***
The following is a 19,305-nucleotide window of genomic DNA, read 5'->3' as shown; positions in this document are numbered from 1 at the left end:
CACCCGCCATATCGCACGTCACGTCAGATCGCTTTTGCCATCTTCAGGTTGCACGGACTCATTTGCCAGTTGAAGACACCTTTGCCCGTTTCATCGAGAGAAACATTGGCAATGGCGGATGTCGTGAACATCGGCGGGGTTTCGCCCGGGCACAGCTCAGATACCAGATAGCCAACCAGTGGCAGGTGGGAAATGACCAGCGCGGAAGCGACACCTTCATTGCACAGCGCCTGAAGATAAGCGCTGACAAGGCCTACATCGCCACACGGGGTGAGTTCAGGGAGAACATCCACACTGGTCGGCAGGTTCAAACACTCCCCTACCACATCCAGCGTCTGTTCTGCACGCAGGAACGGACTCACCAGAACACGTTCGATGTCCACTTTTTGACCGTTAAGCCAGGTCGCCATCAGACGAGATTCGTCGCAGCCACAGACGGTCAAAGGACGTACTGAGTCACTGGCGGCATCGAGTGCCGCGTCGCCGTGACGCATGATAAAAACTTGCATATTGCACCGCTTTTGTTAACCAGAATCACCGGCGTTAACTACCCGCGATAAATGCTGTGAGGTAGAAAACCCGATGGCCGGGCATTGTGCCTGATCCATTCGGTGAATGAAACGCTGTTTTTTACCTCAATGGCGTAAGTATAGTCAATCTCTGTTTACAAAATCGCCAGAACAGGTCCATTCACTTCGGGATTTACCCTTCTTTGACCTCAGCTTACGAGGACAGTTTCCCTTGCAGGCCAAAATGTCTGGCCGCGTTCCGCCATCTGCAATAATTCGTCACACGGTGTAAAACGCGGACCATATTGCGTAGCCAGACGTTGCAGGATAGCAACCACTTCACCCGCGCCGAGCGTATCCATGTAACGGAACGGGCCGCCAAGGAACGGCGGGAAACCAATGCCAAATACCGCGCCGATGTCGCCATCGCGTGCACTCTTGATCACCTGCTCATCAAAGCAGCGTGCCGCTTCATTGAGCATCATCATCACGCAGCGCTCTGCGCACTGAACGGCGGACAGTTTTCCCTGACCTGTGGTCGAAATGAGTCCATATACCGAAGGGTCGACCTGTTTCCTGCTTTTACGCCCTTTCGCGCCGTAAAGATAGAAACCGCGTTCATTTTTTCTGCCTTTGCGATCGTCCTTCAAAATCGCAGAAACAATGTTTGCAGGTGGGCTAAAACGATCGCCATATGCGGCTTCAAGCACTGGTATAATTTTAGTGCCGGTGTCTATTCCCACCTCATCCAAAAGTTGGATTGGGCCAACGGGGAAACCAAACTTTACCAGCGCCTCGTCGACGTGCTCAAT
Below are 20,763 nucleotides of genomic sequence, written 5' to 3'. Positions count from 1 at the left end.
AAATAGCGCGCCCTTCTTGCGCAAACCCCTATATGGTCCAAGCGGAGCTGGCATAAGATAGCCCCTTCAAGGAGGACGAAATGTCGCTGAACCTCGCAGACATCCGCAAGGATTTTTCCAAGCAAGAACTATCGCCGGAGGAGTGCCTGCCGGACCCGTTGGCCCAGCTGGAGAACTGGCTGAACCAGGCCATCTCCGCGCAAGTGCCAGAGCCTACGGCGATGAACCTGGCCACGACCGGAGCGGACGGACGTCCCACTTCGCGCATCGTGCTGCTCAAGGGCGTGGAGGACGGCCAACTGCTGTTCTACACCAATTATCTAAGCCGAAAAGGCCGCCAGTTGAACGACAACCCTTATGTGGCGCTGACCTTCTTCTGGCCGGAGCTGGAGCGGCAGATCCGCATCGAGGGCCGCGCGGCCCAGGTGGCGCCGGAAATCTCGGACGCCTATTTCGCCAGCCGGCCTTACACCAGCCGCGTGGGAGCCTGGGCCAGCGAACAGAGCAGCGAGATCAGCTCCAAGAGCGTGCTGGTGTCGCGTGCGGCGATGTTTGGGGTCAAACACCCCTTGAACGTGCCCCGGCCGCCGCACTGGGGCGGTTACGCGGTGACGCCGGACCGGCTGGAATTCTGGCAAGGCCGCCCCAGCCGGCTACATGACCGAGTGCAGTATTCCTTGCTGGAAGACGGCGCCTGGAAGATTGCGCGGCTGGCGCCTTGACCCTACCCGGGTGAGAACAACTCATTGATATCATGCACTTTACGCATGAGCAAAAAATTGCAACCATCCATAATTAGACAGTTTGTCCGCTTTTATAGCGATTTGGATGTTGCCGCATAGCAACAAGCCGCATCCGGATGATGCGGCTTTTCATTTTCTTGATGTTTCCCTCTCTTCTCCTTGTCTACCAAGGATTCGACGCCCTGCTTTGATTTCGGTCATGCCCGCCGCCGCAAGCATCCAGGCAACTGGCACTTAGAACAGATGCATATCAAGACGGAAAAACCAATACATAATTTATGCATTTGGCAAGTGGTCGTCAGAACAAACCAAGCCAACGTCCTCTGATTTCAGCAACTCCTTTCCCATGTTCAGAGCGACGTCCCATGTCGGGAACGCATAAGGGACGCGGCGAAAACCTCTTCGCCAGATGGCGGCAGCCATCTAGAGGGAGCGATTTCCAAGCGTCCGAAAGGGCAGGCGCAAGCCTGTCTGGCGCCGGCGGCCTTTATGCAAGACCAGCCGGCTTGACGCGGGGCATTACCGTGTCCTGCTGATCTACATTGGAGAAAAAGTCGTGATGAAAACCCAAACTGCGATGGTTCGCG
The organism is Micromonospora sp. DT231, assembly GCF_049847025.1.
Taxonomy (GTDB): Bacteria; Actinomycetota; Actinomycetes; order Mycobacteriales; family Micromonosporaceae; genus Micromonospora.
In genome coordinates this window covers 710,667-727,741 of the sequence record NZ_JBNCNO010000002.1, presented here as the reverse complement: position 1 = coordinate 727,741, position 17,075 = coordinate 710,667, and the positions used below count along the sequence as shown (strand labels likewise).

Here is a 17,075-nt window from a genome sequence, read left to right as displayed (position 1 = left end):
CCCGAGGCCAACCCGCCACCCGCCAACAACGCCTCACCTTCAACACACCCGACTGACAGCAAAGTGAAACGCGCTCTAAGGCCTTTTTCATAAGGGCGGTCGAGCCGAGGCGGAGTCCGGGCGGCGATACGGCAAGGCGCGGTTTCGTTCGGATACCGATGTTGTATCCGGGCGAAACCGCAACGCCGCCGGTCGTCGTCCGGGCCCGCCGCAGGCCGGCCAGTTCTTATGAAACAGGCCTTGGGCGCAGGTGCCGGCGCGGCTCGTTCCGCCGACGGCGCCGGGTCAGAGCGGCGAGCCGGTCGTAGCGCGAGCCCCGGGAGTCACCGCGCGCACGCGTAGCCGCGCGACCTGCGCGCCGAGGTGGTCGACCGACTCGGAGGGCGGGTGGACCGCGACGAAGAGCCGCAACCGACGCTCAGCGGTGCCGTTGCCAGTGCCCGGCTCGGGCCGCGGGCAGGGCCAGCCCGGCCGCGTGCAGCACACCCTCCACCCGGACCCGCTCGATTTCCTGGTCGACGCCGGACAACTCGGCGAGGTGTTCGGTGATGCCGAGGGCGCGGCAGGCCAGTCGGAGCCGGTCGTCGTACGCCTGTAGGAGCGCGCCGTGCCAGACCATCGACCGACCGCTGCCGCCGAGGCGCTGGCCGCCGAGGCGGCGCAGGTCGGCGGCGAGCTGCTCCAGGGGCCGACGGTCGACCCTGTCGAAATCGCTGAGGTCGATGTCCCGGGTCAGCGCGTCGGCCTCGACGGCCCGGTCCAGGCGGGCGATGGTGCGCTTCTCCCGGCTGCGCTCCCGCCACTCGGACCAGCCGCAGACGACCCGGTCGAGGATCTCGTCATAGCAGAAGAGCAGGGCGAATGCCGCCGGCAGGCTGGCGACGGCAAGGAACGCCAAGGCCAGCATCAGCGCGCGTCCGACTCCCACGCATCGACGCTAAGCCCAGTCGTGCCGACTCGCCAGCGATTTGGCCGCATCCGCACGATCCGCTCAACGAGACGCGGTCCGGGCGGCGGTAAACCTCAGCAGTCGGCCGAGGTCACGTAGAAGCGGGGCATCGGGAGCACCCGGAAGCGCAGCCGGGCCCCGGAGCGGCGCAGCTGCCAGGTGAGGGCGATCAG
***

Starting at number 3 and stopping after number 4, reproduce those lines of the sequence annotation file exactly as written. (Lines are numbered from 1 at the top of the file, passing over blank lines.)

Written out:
Below are 20,763 nucleotides of genomic sequence, written 5' to 3'. Positions count from 1 at the left end.
AAATAGCGCGCCCTTCTTGCGCAAACCCCTATATGGTCCAAGCGGAGCTGGCATAAGATAGCCCCTTCAAGGAGGACGAAATGTCGCTGAACCTCGCAGACATCCGCAAGGATTTTTCCAAGCAAGAACTATCGCCGGAGGAGTGCCTGCCGGACCCGTTGGCCCAGCTGGAGAACTGGCTGAACCAGGCCATCTCCGCGCAAGTGCCAGAGCCTACGGCGATGAACCTGGCCACGACCGGAGCGGACGGACGTCCCACTTCGCGCATCGTGCTGCTCAAGGGCGTGGAGGACGGCCAACTGCTGTTCTACACCAATTATCTAAGCCGAAAAGGCCGCCAGTTGAACGACAACCCTTATGTGGCGCTGACCTTCTTCTGGCCGGAGCTGGAGCGGCAGATCCGCATCGAGGGCCGCGCGGCCCAGGTGGCGCCGGAAATCTCGGACGCCTATTTCGCCAGCCGGCCTTACACCAGCCGCGTGGGAGCCTGGGCCAGCGAACAGAGCAGCGAGATCAGCTCCAAGAGCGTGCTGGTGTCGCGTGCGGCGATGTTTGGGGTCAAACACCCCTTGAACGTGCCCCGGCCGCCGCACTGGGGCGGTTACGCGGTGACGCCGGACCGGCTGGAATTCTGGCAAGGCCGCCCCAGCCGGCTACATGACCGAGTGCAGTATTCCTTGCTGGAAGACGGCGCCTGGAAGATTGCGCGGCTGGCGCCTTGACCCTACCCGGGTGAGAACAACTCATTGATATCATGCACTTTACGCATGAGCAAAAAATTGCAACCATCCATAATTAGACAGTTTGTCCGCTTTTATAGCGATTTGGATGTTGCCGCATAGCAACAAGCCGCATCCGGATGATGCGGCTTTTCATTTTCTTGATGTTTCCCTCTCTTCTCCTTGTCTACCAAGGATTCGACGCCCTGCTTTGATTTCGGTCATGCCCGCCGCCGCAAGCATCCAGGCAACTGGCACTTAGAACAGATGCATATCAAGACGGAAAAACCAATACATAATTTATGCATTTGGCAAGTGGTCGTCAGAACAAACCAAGCCAACGTCCTCTGATTTCAGCAACTCCTTTCCCATGTTCAGAGCGACGTCCCATGTCGGGAACGCATAAGGGACGCGGCGAAAACCTCTTCGCCAGATGGCGGCAGCCATCTAGAGGGAGCGATTTCCAAGCGTCCGAAAGGGCAGGCGCAAGCCTGTCTGGCGCCGGCGGCCTTTATGCAAGACCAGCCGGCTTGACGCGGGGCATTACCGTGTCCTGCTGATCTACATTGGAGAAAAAGTCGTGATGAAAACCCAAACTGCGATGGTTCGCG